3 Simple Ways to Stop Teen Suicide

There’s no easy way to broach the sensitive topic of teen suicide. So I will just get to the staggering statistics that clearly show the severity of the situation regarding our youth today.

In 2016, according to the CDC-Centers for Disease Control, 2117 suicides among teens 15-19 years old caused suicide to jump to the 2nd leading cause of death in that age group. Based on the 2017 Youth Risk Behavior Survey, 7.4% of youth in grades 9-12 reported that they made at least 1 attempt in the past 12 months. If you speak with any school counselor around the world about the number of students they see who have suicidal ideation or have attempted you will most definitely hear that over the past few years it has increased exponentially.

On a yearly basis educators take part in professional development on suicide awareness. More than likely the school counselor discusses risk factors and protective factors, as well as, warning signs and the reporting process. The combination of factors that put a student at a higher risk for suicidal thoughts, attempts, or completion are most often not within our control. They may be past experiences, family dynamics, or mental health disorders to name a few. Our mission as a school campus should be focused more on the protective factors. Check out the CDC- Risk and Protective Factors.  

Our questions and concerns in regards to this subject often revolve around the WHY?

Why do young people want to hurt themselves?

Why in the world would self-harm or suicide be their initial response?

Why can’t they just “suck it up” and move on?

Why are the numbers increasing at such as rapid rate?

Although it would be nice to have concrete answers to these questions, as educators our time would be best utilized focusing on the HOW? How can we instill alternative strategies for coping with the risk factors attached to these children? How can we efficiently identify the warning signs of a student struggling? How can we combat this growing epidemic plaguing our students? How can we make them realize that suicide is a permanent solution to a temporary problem, in most cases?

Even the most seasoned counselor can feel overwhelmed with managing this very serious issue on campus. Here are 3 simple, straightforward ideas to help you tackle the HOW when it comes to suicide awareness and prevention:

1. Ask the Question

There is such a stigma that comes with this subject. Kids are embarrassed or afraid to bring it up and ask for help. Adults are often scared that if they use the word suicide it will put ideas in a student’s head.  There is no research or evidence to prove that theory. In fact, asking a student directly if they have thought about killing themselves can actually open the door for them to share their feelings. I love this #vetoviolence video that challenged people to use 1 picture and 6 words to explain how we can all prevent suicide.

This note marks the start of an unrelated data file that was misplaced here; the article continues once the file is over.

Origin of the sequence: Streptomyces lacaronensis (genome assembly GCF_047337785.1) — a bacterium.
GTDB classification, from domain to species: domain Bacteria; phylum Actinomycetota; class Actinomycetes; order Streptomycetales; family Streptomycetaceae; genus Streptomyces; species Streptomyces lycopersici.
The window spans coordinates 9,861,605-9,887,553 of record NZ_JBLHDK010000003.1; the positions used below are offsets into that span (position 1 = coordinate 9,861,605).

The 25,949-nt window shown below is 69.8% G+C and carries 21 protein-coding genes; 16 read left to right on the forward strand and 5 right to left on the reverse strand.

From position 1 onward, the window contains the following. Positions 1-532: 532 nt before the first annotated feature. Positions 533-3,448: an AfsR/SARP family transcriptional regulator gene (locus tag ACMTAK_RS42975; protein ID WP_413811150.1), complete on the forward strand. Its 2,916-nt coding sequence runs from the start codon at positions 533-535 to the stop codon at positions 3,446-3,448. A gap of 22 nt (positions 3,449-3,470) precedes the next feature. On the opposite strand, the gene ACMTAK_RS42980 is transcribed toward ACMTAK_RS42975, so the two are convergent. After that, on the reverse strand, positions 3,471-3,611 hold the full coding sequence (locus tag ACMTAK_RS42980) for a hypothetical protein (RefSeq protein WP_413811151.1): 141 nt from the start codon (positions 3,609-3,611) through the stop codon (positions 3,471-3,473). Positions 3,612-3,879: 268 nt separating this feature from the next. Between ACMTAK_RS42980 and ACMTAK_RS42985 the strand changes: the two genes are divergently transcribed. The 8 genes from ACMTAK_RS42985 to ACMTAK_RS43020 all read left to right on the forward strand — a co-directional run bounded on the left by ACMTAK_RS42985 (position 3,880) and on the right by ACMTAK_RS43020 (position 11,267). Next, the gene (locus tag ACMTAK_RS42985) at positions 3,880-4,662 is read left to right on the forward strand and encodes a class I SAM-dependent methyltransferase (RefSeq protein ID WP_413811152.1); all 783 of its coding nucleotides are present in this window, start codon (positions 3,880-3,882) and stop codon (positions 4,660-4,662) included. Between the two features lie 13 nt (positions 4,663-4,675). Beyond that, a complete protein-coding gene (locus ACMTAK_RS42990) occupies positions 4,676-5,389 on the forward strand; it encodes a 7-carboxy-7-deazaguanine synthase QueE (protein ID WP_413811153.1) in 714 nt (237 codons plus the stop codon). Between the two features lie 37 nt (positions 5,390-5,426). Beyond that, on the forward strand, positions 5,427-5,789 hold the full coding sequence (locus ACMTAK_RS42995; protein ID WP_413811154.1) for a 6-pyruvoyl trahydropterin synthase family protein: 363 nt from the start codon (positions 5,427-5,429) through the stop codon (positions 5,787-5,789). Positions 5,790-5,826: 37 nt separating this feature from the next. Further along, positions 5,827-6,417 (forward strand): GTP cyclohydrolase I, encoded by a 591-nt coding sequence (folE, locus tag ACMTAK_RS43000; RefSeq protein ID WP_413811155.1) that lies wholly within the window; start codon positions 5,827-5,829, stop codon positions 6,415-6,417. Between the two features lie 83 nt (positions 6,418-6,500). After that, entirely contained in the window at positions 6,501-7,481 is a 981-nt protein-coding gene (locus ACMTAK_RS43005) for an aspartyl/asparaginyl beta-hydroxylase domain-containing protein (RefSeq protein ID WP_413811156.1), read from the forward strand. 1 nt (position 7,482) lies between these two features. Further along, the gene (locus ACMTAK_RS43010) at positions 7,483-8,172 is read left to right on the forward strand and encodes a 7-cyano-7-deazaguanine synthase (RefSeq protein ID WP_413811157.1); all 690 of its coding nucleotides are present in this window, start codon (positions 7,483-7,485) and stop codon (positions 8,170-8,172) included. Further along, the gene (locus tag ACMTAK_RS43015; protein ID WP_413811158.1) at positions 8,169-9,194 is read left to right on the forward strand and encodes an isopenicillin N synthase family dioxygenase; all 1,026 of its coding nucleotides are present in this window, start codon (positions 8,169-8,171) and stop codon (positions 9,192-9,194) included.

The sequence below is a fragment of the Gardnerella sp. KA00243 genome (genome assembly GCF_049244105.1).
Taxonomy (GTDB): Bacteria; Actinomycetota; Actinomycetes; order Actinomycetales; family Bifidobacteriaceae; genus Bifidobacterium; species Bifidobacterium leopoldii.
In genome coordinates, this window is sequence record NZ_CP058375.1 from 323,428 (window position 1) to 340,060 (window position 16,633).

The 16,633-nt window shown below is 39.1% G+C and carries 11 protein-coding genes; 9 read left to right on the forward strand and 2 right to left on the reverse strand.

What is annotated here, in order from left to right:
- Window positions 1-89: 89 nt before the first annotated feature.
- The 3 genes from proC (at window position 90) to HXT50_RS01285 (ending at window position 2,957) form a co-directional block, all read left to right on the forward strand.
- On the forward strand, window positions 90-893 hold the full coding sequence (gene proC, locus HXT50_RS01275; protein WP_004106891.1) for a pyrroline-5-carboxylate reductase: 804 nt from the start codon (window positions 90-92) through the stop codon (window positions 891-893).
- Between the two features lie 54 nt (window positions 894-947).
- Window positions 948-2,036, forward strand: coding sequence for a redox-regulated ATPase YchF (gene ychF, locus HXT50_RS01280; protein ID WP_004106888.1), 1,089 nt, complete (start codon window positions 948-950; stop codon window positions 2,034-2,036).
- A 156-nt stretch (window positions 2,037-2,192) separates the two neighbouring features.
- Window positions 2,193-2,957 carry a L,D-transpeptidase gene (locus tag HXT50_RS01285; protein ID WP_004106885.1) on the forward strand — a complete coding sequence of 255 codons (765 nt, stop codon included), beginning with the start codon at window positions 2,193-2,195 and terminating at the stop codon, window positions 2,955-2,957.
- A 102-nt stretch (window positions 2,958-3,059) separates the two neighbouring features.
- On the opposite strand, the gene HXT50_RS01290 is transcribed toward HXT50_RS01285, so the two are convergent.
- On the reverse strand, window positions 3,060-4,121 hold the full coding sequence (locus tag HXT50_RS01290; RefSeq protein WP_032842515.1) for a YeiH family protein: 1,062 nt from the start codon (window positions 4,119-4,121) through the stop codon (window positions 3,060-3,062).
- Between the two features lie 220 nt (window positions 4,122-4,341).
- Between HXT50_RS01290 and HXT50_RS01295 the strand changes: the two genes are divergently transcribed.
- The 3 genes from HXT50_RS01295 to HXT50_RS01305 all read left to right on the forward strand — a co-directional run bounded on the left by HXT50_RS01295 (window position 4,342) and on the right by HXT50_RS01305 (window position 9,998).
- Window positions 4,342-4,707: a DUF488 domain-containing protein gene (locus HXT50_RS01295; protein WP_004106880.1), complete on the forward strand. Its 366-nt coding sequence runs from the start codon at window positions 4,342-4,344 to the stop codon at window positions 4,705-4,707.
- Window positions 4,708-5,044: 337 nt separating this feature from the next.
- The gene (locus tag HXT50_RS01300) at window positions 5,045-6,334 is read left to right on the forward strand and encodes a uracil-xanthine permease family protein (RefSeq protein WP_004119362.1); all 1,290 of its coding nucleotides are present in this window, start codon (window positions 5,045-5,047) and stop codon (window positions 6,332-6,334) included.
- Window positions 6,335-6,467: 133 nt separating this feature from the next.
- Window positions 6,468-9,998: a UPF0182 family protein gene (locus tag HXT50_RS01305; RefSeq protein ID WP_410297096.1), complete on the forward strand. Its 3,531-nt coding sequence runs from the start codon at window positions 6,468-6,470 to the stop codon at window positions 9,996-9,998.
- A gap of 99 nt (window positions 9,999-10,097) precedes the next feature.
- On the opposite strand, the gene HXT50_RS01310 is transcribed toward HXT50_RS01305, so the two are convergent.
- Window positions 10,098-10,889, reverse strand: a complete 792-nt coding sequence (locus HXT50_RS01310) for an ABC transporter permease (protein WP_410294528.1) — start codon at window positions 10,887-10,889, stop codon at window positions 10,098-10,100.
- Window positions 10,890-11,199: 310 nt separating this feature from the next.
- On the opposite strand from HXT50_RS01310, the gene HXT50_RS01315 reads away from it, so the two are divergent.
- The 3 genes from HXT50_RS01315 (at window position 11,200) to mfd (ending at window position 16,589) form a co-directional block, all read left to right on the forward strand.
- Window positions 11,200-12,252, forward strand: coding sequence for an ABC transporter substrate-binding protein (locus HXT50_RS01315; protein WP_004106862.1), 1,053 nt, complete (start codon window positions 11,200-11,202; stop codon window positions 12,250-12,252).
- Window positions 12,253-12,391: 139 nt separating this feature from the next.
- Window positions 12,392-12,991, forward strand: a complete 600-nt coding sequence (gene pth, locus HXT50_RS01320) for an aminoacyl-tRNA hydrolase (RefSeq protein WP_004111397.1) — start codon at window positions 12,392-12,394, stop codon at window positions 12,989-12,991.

2. Create Connections

Research shows that one protective factor is feeling strong, positive connections to others. When you begin to brainstorm ideas for connectedness on campus think about the students on the “fringe”. There will always be kids who gravitate towards sports, the arts, or student council. You may need to think outside the box to find ways to spark connections. Reach out to staff members who can serve as mentors, not just teachers, but cafeteria workers, custodians, paraprofessionals, etc.  Empower your student body to step outside of their normal circle of friends and engage with others. One meaningful connection can make all the difference in the world to those who feel completely hopeless and isolated.

3. Model Resiliency

Professionalism is crucial in the field of education, but allowing students to see that we are all human can have value as well. Sharing instances where you or other respected adults have dealt with hardship and the strategies you applied to the situation can offer students alternatives to consider.  Present relatable issues that teens face and allow students to share positive strategies and solutions. The goal is to arm these children with ideas that can replace the knee-jerk reaction to resort to self-harm. Take a look at this new book by JC Pohl that addresses building student resiliency. Or CLICK HERE to download the first TWO chapters for free.

There is no quick-fix, magic button answer when it comes to addressing this crisis we face in regards to teen suicide rates.   We must be vigilant in our quest to raise awareness and promote prevention. We must focus our attention and efforts on bringing this epidemic to light and recognizing the warning signs.  You and the staff at your school are the “boots on the ground” and have the opportunity to create an atmosphere where students feel safe to speak their truth. As you walk down the halls, SEE THEM and HEAR THEM. You’ll be amazed what a difference you can make when that happens.  Here’s a free lesson that can be used to initiate the conversation about how safe and connected students honestly feel.

Penny Knight
Professional School Counselor, TEEN TRUTH

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